Review: John Carpenter Steps Out of Michael Myers' Shadow on a New Soundtrack to 'Halloween' - Rolling Stone
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Review: John Carpenter Steps Out of Michael Myers’ Shadow on a New Soundtrack to ‘Halloween’

Working with his son and godson, the director-composer creates icily gothic textures while incorporating rock, metal and disco

John CarpenterPrimavera Sound Festival, Barcelona, Spain - 02 Jun 2016John CarpenterPrimavera Sound Festival, Barcelona, Spain - 02 Jun 2016

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Forty years ago, filmmaker John Carpenter dreamt up the eerie, off-kilter title music for Halloween on the fly, just futzing around with a rhythm his music professor dad had taught him on the bongos. It’s since become one of the most iconic horror-movie themes, up there with those from Psycho, The Exorcist and Jaws. But it was never his goal to be a composer – he was just a young director with a shoestring budget who wanted to get what Jamie Lee Curtis has called an “exploitation slasher movie about killing babysitters” in theaters quickly. He went on to score several of his subsequent movies and in the past five years has become a practically full-time musician, releasing two Lost Themes albums with his son Cody and godson Daniel Davies (the latter of whom made the excellent Events Score LP this year). The trio’s latest release is the music to a Halloween sequel that was good enough for Carpenter to give it his blessing, and it works as a stand-alone album, too.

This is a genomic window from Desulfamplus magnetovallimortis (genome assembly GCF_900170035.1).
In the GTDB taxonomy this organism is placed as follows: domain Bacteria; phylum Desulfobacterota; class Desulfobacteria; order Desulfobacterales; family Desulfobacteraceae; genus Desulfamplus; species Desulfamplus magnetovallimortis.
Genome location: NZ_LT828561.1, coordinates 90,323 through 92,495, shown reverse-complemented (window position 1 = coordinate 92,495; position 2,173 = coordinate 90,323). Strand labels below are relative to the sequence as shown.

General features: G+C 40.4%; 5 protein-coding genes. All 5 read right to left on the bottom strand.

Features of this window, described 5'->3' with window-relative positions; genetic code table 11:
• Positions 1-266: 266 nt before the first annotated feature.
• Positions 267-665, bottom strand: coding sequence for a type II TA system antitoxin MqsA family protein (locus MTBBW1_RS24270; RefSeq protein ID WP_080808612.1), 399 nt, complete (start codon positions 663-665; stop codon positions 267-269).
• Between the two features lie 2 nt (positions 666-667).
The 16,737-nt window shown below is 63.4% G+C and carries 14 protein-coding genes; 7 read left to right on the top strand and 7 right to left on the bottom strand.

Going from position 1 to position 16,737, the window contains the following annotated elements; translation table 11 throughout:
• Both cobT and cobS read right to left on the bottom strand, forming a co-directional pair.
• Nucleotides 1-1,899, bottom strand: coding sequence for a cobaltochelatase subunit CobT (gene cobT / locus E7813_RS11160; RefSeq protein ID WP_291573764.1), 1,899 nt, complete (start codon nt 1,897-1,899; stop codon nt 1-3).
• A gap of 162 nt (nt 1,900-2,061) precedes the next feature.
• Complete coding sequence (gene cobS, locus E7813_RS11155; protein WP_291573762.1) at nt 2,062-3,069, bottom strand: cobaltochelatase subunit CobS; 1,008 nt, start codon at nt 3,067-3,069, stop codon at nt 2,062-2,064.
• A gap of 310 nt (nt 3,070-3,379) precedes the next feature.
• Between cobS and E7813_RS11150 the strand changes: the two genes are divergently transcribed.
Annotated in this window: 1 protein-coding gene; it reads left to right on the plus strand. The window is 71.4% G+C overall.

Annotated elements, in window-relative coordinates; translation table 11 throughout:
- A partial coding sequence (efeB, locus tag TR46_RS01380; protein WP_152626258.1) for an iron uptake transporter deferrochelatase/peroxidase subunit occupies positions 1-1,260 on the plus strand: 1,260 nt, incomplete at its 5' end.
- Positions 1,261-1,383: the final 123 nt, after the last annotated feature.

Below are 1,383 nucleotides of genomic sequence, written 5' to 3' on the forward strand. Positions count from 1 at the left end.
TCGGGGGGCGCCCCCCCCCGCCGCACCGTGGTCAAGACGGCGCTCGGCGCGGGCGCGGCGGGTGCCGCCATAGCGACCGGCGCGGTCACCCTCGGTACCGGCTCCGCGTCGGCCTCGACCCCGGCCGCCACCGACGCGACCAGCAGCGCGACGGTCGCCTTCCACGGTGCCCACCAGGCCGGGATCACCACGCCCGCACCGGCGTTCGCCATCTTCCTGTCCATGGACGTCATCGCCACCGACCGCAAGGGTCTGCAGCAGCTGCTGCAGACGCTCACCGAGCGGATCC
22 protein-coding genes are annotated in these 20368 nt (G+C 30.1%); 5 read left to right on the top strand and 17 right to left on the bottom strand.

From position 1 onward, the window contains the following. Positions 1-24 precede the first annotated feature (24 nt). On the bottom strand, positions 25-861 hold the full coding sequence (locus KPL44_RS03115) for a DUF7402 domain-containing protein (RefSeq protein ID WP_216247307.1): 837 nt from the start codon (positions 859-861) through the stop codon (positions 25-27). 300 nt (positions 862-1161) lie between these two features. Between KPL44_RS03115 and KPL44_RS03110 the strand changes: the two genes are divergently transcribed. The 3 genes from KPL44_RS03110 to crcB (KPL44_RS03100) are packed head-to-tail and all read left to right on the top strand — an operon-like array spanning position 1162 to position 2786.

The music here is icier, more gothic and more textured than that of the original. The main theme gets a disco beat and some echoes here and there, but the trio really shines when it steps out of Michael Myers’ looming shadow. “The Shape Hunts Allyson” mixes a chilling keyboard line with deep, gut-checking atmospheres possibly made from bowed guitar. “Michael’s Goodbye” is a heavy-metal crusher full of light and shade. And the seven-and-half–minute “Halloween Triumphant” spins the original theme on its masked head with throbbing synths, echoey rhythms, rock guitar and mood for days. It’s incredible to hear what Carpenter can do without having to worry about all that pesky directing.

In This Article: John Carpenter


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